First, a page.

Just Announced: Philippians Sermon Series

Summary: In the Parable of the Fig Tree Jesus taught that one can tell what is coming by watching the signs. As surely as one can discern the approach of summer by the leafing of a tree, so these signs announce the nearness of the kingdom.

LUKE 21: 24-29-33 [PARABLES IN LUKE]


[Romans 8:18-25]

The portion of Jesus’ discourse we are looking at this morning entails what is to be after the time of the Gentiles has been fulfilled in respect to Jerusalem. The heavens will be observably disturbed or different. The nations will be perplexed as the whole earth experiences turmoil (vv. 25-27). The faithful though are not to be distressed but rather look up, for redemption is near. And as surely as one can discern the approach of summer by the leafing of a tree, so these signs announce the nearness of the kingdom (Luke 21:29-31). When, then, will this be? Within this generation (vv. 32-33) Jesus declares.

In the Parable of the Fig Tree Jesus taught that one can tell what is coming by watching the signs (CIT). The events recorded in our passage mark the culmination of God’s promises to His people. These signs indicate the time of Christ’s return is near even if they do not give us the exact time for it.

I. THE SIGNS, 25-26.




[Background context: Wars, tumults, and international conflicts; and natural disasters with cosmic terror. However, it is repeatedly said that one is not to be deceived by all this; the end will not be at once. Why? Because there must first be a time of witnessing (vv. 12-19). The church must give witness to the gospel and its power. Faithful witnesses will be brought before synagogues (fulfilled in Acts 4-5) and before governors and kings (fulfilled in Acts 24-26). In those crises they will be given both word and wisdom (Luke 21:15) that cannot be withstood (fulfilled in Acts 4:8-13; 6:10). Hatred, betrayal by friends and relatives, and death await them (Luke 21:16-17). Faithfulness is the path to life.]

What starts in motion God’s count down for human history and His return? Verse 24 concludes with a promise that initiates the time of Christ’s Return. “Jerusalem will be trampled under foot by the Gentiles until the times of the Gentiles are fulfilled.”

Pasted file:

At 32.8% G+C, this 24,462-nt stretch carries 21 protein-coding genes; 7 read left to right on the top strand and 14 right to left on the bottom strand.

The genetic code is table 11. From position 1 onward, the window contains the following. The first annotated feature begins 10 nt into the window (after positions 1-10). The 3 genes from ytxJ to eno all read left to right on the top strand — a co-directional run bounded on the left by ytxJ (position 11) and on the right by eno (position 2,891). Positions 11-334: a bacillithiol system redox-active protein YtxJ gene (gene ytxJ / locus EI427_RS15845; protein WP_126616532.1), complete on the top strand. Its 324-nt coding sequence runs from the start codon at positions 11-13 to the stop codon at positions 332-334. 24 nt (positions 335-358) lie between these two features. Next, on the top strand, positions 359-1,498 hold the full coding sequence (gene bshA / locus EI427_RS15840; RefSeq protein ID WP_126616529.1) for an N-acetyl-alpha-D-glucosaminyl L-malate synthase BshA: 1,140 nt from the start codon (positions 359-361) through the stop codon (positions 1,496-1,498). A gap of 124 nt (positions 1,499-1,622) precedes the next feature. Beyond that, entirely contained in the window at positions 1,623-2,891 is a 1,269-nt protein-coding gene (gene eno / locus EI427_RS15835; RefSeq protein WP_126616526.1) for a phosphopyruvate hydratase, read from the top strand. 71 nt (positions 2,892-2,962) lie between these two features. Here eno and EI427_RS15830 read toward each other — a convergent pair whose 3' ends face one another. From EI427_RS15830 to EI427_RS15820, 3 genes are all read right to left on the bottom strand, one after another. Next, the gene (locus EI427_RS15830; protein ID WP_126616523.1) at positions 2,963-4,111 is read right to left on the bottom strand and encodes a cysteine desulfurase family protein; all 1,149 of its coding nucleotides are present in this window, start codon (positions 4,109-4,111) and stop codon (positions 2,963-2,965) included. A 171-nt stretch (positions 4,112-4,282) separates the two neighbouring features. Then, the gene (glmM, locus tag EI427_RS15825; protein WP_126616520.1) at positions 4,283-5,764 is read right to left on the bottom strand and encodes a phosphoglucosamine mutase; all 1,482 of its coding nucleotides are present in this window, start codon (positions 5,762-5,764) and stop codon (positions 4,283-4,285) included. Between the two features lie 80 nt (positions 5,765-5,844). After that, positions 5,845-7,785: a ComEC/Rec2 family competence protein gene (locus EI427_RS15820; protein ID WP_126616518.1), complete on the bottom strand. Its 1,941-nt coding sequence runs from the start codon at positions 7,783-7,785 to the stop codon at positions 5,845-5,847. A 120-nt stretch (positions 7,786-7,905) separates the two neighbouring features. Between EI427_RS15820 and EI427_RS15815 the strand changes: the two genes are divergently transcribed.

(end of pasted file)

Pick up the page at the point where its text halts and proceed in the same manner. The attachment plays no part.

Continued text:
“The times of the Gentiles” indicates that “Jerusalem” will be in the hands of the Gentiles. “Until” suggests a time fixed by God when Jerusalem will be restored or no longer be dominated or controlled by Gentiles. From the time of the fall of Jerusalem until this time of the Gentiles is ended by God, non-jews will rule over Jerusalem. It was in 1967 that the Jews reclaimed Jerusalem. Therefore, since then or for the last 47 years we have been living in prophetic end times.

[The times of the Gentiles’ domination over Jerusalem actually began when the Babylonians took the city and the nation into Captivity in 586-7 BC. Jerusalem will again fall under Gentile domination in the Tribulation (Zech. 14:1-2) just before the Messiah returns to restore Jerusalem.]

[In vv. 20-24 Luke describes the destruction of Jerusalem. Unlike Mark 13:14-20, in which the fall of the city is given an eschatological setting, Luke’s account is more historical and distinct from the end of the age. What Luke describes is what happened in A.D. 66-72 when Roman armies destroyed Jerusalem. Not only was the temple burned in A.D. 70, but also, by the end of the 143-day siege, over one million Jews were killed. Of those who survived, many were taken prisoner, leaving the rest to scatter throughout the world. They wandered as a people without a homeland until May 14, 1948, when Israel became a nation once again. That event would lead to the Jews for the 1st time in 2 ½ century to regain control over Jerusalem in 1967.]

The remainder of the discourse sketches what is yet to be after the time of the Gentiles control over Jerusalem has been fulfilled. Jesus therefore transitions from His prophecy indicated by Jerusalem being dominated by Jews to foretell what is coming upon the whole earth beginning in verse 25. “There will be signs in sun and moon and stars, and on the earth dismay among nations, in perplexity at the roaring of the sea and the waves,

Various cosmic signs (Isa. 34:4) will be preceded the coming of the Son of Man. [Signs, enneuō [ἐννεύω, en, in, neuō, to nod], to nod to, denotes to make a sign to; Luke 1:62, Prov. 6:13; 10:10.] The sun, moon, and stars” will signal the time. These signs probably reference eclipses, comets, and shooting stars. [Some point to the “blood moon” that occurred this year, 2014, here.]

The heavens releasing its power will cause “distress of nations, with perplexity.” The Greek meaning of this phrase refers to the quagmires and quicksand that must be navigated to assist nations in political turmoil. There are no easy answers or solution. [The world will need “someone” to take charge.]

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